Italy was well represented at the 2005 Van Cliburn with four pianists in the competition, two of them making it all the way to the final round. That country only has two this year, and yet it wouldn't be strange if there were two Italians in the finals again. Neapolitan Mariangela Vacatello came on stage in a dress in a well-chosen shade of red. She started with Haydn's Sonata in C major (Hob. XVI: 50) and gave a bright, acute reading of it. Then she essayed Busoni's Variations on Chopin's C minor Prelude, in which the Italian composer turned the funereal original into an elegant waltz and even a tarantella. Vacatello made an impressive case for this unfamiliar work.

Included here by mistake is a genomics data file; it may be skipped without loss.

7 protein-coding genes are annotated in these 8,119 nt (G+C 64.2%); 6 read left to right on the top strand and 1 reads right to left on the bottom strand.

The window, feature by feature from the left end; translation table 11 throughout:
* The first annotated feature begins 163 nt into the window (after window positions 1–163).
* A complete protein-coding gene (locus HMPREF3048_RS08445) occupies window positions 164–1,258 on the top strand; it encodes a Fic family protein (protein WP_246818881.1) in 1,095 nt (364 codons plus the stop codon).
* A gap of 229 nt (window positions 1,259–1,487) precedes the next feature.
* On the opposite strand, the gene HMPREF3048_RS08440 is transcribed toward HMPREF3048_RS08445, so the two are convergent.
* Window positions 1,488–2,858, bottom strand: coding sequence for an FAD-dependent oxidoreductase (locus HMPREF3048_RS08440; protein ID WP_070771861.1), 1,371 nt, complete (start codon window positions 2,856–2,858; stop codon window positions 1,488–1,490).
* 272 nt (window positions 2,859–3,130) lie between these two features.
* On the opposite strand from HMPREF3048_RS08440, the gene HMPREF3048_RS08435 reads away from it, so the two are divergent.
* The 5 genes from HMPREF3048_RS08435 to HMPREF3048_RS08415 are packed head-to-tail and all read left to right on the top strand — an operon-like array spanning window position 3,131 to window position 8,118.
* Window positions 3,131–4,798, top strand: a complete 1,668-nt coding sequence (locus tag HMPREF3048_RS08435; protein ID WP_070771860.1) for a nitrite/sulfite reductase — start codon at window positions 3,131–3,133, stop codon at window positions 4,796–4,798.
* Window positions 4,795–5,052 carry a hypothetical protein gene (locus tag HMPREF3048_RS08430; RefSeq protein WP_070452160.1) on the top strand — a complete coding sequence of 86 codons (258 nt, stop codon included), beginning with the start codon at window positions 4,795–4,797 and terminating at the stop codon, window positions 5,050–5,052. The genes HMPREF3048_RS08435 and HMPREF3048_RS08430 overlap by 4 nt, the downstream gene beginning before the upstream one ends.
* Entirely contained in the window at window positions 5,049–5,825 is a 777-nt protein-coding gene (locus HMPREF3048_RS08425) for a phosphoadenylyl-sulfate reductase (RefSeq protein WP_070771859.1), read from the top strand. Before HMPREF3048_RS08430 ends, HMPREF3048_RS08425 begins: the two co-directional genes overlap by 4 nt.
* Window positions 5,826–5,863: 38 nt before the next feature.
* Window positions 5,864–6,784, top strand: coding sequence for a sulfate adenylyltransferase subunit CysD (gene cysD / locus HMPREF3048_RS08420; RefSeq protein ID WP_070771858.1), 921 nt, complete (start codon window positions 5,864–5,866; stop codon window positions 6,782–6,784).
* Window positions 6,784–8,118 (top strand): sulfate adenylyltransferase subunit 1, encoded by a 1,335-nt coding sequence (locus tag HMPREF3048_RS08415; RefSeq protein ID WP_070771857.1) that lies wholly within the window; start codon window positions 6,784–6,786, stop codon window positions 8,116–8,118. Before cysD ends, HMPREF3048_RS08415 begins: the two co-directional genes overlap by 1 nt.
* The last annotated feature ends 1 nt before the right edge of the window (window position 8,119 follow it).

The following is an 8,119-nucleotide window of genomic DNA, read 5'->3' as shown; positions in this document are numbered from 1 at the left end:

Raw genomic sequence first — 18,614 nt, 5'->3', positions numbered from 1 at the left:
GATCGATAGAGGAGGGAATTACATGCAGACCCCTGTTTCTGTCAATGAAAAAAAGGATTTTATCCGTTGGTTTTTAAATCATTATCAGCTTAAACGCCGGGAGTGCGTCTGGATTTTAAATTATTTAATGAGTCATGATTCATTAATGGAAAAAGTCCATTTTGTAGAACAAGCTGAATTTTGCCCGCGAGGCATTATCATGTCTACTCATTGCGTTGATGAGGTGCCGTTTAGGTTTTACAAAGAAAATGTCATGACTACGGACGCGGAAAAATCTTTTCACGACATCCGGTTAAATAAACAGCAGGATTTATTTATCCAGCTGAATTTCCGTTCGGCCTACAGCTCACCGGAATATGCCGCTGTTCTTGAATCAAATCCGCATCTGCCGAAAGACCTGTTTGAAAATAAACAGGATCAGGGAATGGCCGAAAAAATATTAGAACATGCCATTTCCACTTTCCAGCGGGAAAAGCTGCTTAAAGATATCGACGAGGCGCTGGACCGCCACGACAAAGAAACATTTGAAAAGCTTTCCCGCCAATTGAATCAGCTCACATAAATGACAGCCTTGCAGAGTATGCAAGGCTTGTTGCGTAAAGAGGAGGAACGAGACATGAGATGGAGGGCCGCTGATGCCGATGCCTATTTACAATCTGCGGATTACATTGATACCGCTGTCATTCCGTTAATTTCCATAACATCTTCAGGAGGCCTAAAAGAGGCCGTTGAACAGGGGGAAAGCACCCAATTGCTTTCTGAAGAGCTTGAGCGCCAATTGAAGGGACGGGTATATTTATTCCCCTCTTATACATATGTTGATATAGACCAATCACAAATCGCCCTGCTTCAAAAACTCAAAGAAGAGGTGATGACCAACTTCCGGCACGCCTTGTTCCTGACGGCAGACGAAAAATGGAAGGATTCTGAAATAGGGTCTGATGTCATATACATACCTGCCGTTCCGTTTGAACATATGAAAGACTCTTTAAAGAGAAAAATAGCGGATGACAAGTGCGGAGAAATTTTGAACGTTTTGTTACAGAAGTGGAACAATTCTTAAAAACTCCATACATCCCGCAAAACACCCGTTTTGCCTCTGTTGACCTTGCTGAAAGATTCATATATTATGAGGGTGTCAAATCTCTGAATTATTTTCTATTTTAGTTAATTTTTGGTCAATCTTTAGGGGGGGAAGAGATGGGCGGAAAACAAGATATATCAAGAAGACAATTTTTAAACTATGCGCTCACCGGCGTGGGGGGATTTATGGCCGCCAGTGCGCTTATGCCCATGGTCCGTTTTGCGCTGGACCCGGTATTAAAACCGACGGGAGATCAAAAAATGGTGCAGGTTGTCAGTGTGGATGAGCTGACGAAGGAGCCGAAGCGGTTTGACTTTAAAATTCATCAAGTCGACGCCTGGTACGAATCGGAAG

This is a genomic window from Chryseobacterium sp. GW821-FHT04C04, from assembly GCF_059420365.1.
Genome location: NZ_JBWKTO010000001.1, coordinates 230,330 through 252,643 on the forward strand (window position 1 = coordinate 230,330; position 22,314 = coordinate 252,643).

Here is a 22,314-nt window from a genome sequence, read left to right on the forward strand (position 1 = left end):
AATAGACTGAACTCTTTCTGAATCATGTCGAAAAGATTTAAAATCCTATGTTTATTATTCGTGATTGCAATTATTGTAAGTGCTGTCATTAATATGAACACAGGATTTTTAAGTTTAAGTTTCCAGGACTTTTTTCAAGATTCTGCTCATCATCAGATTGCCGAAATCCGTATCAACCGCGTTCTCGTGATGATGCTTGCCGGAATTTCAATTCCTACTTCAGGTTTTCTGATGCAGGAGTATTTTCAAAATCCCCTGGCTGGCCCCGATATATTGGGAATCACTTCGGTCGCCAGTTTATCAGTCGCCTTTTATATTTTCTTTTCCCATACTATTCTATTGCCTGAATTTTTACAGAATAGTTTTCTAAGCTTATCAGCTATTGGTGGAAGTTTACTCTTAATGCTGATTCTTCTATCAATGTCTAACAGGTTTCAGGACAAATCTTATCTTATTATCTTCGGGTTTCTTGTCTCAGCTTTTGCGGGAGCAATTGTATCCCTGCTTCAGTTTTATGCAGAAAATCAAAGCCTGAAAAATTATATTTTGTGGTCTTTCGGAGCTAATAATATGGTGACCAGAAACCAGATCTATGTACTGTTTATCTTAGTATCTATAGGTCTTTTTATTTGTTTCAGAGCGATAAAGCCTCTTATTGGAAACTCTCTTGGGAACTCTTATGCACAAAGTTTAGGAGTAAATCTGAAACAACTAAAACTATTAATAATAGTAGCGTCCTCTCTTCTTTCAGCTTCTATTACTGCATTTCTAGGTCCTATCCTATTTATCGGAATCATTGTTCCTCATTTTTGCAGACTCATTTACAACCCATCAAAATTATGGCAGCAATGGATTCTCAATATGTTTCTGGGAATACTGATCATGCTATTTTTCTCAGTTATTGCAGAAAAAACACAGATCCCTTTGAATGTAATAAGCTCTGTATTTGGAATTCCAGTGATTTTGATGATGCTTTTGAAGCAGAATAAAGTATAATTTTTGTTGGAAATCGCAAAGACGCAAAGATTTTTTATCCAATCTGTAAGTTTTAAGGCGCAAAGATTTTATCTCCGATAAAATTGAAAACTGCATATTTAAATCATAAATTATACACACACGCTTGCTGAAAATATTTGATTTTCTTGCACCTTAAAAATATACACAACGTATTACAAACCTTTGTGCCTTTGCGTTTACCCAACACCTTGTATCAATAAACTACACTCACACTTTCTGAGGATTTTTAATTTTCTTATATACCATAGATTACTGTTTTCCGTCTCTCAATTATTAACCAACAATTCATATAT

Then came the showpieces: Liszt's Transcendental Etude No. 10, which she dared to treat as a real piece of music (with mostly good results), and Stravinsky's murderously difficult whirling dervish called Three Movements from Petrouchka. Vacatello couldn't fill the hall with her sound the way some of the male competitors have, but she could do everything else, rendering these with a combination of good taste, objectivity, and phenomenal technique that reminded you of her countryman Maurizio Pollini, only with more flair for the big occasion. She may or may not be cut out for the later rounds, but she has gotten her competition off to a promising start.